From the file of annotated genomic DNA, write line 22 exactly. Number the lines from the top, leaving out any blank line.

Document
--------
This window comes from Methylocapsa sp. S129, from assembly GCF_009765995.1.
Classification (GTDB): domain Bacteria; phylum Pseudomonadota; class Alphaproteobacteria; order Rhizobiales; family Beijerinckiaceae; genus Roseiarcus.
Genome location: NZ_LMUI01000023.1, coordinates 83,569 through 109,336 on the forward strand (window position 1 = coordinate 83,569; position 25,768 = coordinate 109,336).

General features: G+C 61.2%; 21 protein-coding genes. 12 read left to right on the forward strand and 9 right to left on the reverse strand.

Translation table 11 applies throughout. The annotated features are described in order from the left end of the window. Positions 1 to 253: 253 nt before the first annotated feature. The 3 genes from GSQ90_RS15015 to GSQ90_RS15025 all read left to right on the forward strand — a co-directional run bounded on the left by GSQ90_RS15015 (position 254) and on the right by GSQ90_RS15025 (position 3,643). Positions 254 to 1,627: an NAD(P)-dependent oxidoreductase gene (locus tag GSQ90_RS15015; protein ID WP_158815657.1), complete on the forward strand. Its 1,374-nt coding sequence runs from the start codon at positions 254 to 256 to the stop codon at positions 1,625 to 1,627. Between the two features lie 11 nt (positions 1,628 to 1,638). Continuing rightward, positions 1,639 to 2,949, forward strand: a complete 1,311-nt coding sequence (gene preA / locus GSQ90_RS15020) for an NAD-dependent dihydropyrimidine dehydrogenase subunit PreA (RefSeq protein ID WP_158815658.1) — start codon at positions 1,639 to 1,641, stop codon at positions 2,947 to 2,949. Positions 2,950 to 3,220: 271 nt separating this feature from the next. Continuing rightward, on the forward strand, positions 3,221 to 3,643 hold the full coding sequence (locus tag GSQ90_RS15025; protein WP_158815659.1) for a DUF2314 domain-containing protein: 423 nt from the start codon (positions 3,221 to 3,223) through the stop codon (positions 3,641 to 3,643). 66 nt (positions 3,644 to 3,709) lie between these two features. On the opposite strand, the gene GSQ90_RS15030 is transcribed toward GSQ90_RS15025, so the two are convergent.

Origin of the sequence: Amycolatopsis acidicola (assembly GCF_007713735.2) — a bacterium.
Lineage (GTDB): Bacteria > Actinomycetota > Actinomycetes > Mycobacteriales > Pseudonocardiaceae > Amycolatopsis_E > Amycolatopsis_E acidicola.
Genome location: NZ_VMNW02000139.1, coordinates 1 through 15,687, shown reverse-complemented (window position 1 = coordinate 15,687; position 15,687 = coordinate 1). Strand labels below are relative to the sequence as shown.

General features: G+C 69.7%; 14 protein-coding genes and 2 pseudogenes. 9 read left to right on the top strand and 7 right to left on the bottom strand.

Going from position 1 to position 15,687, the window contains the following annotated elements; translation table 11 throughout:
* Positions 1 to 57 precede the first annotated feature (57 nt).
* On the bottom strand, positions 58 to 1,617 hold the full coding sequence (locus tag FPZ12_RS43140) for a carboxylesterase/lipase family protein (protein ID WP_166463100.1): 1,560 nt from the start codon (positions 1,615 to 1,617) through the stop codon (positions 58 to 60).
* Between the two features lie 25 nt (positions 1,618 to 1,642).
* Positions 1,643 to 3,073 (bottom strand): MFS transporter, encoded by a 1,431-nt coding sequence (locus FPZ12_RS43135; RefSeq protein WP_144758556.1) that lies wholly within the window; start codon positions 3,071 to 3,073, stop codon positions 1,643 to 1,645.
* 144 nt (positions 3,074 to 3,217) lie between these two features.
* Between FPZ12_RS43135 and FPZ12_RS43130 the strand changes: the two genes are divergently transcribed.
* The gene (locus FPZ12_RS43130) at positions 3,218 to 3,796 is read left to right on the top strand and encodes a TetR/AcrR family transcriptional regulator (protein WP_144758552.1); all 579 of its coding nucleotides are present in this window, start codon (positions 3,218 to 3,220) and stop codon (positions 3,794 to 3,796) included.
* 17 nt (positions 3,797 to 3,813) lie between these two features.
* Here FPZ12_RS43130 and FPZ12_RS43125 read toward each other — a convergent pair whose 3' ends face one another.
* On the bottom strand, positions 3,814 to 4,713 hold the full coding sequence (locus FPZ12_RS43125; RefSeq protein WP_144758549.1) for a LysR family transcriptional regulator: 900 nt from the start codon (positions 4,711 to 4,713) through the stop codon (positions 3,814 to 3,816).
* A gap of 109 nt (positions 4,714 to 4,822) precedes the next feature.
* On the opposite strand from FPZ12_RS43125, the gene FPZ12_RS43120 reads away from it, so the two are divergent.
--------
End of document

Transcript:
* On the opposite strand from FPZ12_RS43125, the gene FPZ12_RS43120 reads away from it, so the two are divergent.